Paper test determines blood type in 30 seconds: study
Graphics show how blood type can be tested through the newly developed test paper. [Photo from web]
WASHINGTON - Chinese researchers said Wednesday they have developed a cheap but accurate and easy-to-use paper test that can determine a patient's blood type in as fast as 30 seconds.
In a study published in the US journal Science Translational Medicine, Hong Zhang and his colleagues from China's Third Military Medical University said there is a need to develop "a simple and economical strategy" for fast blood grouping.
That's because conventional approaches, dominated by microplate or gel-column tests, are "encumbered by long turnaround times, labor-intensive operation, and technical training requirements."
Unlike conventional methods, the new paper-based test, however, classified samples into the common ABO and Rh blood groups in less than 30 seconds, Zhang said.
To create the test, the researchers took advantage of chemical reactions between blood serum proteins and a widely-available dye called bromocreosol green.
Each test paper strip was also equipped with antibodies that recognized different blood type markers, such as A or B antigens, which can be found on the surface of red blood cells.
When a drop of blood was applied, the results appeared as visual color changes in the observation window of the paper strip: teal if a blood group antigen was present in a sample and brown if not.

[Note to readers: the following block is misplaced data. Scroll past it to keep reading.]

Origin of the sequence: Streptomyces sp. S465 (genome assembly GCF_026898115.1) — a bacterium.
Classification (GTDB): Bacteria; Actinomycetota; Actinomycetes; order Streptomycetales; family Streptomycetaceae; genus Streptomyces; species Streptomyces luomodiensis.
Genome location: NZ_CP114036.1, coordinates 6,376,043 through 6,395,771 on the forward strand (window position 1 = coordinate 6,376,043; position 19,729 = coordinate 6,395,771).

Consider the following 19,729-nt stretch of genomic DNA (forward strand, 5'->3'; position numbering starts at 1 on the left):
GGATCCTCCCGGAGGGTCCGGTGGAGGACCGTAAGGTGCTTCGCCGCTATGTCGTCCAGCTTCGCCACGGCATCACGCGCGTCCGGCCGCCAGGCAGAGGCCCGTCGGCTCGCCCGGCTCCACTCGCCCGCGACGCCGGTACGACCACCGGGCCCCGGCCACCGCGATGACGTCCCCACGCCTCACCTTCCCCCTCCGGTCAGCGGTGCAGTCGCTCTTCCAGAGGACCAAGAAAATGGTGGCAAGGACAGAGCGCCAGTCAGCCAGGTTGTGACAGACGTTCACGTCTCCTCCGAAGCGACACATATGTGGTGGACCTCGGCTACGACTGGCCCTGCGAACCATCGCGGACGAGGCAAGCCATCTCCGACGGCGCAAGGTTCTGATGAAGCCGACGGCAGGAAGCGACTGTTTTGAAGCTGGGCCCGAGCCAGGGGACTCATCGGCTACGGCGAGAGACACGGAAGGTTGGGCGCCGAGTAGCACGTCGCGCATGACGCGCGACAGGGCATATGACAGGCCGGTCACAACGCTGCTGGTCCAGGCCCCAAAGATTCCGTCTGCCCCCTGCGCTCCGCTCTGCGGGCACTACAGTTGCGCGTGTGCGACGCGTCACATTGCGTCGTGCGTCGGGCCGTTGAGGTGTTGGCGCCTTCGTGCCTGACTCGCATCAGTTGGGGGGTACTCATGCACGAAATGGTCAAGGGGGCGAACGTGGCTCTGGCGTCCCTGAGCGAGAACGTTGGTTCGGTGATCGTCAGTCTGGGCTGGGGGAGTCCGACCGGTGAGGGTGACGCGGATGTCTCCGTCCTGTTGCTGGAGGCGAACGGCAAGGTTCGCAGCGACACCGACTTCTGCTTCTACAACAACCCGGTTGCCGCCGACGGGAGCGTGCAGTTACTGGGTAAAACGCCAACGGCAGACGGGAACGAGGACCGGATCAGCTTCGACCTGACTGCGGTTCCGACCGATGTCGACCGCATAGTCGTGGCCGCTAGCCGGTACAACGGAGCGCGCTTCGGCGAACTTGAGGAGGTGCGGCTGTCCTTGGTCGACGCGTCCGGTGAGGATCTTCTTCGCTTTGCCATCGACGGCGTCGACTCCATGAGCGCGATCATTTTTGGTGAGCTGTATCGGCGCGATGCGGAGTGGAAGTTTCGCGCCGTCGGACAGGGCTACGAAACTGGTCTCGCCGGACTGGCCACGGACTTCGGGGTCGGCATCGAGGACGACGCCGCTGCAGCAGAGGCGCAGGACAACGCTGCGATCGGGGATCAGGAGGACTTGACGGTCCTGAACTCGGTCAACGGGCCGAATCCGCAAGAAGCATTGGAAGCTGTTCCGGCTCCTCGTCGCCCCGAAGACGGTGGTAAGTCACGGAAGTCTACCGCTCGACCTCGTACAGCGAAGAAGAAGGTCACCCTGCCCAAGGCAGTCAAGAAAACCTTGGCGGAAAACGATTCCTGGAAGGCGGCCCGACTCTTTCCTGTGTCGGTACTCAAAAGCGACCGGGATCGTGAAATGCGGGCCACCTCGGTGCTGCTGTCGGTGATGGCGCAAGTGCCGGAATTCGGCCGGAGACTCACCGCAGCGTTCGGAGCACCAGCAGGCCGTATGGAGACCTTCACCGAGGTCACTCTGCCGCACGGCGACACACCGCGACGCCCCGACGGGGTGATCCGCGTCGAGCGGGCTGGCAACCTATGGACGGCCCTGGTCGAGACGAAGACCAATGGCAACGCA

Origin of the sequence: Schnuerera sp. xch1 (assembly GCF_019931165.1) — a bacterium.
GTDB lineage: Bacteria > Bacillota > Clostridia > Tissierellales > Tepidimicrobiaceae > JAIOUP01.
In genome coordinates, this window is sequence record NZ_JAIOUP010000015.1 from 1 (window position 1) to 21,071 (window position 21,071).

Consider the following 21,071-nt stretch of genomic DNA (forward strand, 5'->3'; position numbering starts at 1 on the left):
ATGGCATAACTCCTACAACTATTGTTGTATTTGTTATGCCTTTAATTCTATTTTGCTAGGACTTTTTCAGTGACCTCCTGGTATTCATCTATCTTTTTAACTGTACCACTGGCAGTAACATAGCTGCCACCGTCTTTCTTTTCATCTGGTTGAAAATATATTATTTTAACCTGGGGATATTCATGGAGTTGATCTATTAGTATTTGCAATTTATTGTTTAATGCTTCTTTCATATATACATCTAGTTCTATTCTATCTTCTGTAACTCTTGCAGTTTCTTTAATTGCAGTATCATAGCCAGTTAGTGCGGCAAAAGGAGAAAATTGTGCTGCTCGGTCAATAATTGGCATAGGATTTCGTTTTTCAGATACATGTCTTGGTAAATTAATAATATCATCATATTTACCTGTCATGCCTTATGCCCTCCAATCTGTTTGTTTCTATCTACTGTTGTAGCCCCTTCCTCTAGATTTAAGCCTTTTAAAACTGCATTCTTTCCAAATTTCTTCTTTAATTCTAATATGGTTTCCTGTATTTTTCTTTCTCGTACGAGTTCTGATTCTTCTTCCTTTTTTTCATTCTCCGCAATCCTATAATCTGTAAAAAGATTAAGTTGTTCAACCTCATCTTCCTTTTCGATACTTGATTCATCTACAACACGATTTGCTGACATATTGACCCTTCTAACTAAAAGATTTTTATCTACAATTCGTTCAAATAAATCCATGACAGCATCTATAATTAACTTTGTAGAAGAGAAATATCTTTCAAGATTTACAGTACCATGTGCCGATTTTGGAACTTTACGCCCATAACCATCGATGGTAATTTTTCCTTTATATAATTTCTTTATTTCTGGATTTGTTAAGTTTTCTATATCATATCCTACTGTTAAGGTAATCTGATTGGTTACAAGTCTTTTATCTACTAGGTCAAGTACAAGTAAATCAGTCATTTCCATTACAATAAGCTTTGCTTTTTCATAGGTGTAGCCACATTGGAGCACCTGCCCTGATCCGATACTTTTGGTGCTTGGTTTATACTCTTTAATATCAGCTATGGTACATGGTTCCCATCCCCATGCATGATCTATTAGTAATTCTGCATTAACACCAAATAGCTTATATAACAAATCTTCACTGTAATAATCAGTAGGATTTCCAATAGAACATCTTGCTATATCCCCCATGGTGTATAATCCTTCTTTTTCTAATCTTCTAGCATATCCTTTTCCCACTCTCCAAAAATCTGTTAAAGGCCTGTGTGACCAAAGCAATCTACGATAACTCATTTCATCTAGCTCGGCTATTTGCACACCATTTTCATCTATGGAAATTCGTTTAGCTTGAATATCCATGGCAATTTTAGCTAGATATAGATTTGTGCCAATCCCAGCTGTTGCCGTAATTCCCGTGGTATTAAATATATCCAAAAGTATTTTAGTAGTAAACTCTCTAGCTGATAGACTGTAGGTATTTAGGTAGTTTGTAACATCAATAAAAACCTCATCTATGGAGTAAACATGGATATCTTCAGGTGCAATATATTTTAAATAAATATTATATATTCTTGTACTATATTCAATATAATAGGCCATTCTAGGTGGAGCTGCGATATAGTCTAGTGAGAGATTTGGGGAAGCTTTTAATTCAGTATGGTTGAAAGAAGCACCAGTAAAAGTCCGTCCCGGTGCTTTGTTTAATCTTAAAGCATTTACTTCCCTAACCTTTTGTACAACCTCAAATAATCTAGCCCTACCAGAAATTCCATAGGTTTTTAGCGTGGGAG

The presence of A or B antigens or both indicates a patient's blood type is A, or B, or AB, while the absence of both A and B antigens indicates blood type O, Zhang said.
The paper-based test was also able to detect antibodies in blood plasma, which can help determine a patient's blood type in full details and only took about two minutes to complete.
After analyzing 3,550 clinical blood samples, the test demonstrated more than a 99.9 percent accuracy rate, and the only inconsistencies occurred in trials with highly uncommon blood types.
"This assay not only provides a new strategy for blood grouping but can also be used in time- and resource-limited situations, such as war zones, in remote areas, and during emergencies," said the study,
"Characterized by an intensified and streamlined workflow capability, the proposed blood-grouping assay may be further developed into highly compact and fully automatic platforms that are highly efficient and economical, making large-scale manufacturing possible."
The cover of the academic journal Science Translational Medicine published on March 15, 2017, featuring the new type of blood test method. [Photo from web]